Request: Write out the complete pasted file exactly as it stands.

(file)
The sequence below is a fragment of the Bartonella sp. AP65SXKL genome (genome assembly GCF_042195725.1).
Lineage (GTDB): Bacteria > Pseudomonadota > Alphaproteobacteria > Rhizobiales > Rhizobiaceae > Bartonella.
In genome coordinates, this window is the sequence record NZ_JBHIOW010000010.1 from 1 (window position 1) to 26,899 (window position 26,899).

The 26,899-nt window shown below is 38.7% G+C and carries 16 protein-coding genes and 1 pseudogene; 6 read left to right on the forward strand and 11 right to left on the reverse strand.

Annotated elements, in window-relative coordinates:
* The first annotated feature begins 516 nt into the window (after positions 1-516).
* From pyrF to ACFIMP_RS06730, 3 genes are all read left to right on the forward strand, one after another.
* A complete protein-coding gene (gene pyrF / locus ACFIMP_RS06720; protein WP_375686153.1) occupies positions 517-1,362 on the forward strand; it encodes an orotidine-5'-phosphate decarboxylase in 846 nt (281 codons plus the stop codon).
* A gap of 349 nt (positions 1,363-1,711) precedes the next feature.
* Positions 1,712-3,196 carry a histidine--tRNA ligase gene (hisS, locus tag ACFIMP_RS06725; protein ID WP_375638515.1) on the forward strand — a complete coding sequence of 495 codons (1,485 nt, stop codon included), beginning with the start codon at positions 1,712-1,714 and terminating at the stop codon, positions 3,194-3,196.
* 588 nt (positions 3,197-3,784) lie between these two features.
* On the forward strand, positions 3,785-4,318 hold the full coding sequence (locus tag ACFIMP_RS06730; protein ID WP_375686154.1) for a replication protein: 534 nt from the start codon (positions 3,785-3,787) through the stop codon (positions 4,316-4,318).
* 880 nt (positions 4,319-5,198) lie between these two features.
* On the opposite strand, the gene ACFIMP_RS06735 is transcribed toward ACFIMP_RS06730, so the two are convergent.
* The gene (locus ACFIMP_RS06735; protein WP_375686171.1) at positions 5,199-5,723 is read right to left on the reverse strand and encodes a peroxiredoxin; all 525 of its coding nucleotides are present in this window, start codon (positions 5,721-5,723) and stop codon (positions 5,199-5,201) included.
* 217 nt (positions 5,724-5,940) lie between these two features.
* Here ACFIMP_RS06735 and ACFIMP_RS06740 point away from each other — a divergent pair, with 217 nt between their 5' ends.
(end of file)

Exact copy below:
The sequence below is a fragment of the Bartonella sp. AP65SXKL genome (genome assembly GCF_042195725.1).
Lineage (GTDB): Bacteria > Pseudomonadota > Alphaproteobacteria > Rhizobiales > Rhizobiaceae > Bartonella.
In genome coordinates, this window is the sequence record NZ_JBHIOW010000010.1 from 1 (window position 1) to 26,899 (window position 26,899).

The 26,899-nt window shown below is 38.7% G+C and carries 16 protein-coding genes and 1 pseudogene; 6 read left to right on the forward strand and 11 right to left on the reverse strand.

Annotated elements, in window-relative coordinates:
* The first annotated feature begins 516 nt into the window (after positions 1-516).
* From pyrF to ACFIMP_RS06730, 3 genes are all read left to right on the forward strand, one after another.
* A complete protein-coding gene (gene pyrF / locus ACFIMP_RS06720; protein WP_375686153.1) occupies positions 517-1,362 on the forward strand; it encodes an orotidine-5'-phosphate decarboxylase in 846 nt (281 codons plus the stop codon).
* A gap of 349 nt (positions 1,363-1,711) precedes the next feature.
* Positions 1,712-3,196 carry a histidine--tRNA ligase gene (hisS, locus tag ACFIMP_RS06725; protein ID WP_375638515.1) on the forward strand — a complete coding sequence of 495 codons (1,485 nt, stop codon included), beginning with the start codon at positions 1,712-1,714 and terminating at the stop codon, positions 3,194-3,196.
* 588 nt (positions 3,197-3,784) lie between these two features.
* On the forward strand, positions 3,785-4,318 hold the full coding sequence (locus tag ACFIMP_RS06730; protein ID WP_375686154.1) for a replication protein: 534 nt from the start codon (positions 3,785-3,787) through the stop codon (positions 4,316-4,318).
* 880 nt (positions 4,319-5,198) lie between these two features.
* On the opposite strand, the gene ACFIMP_RS06735 is transcribed toward ACFIMP_RS06730, so the two are convergent.
* The gene (locus ACFIMP_RS06735; protein WP_375686171.1) at positions 5,199-5,723 is read right to left on the reverse strand and encodes a peroxiredoxin; all 525 of its coding nucleotides are present in this window, start codon (positions 5,721-5,723) and stop codon (positions 5,199-5,201) included.
* 217 nt (positions 5,724-5,940) lie between these two features.
* Here ACFIMP_RS06735 and ACFIMP_RS06740 point away from each other — a divergent pair, with 217 nt between their 5' ends.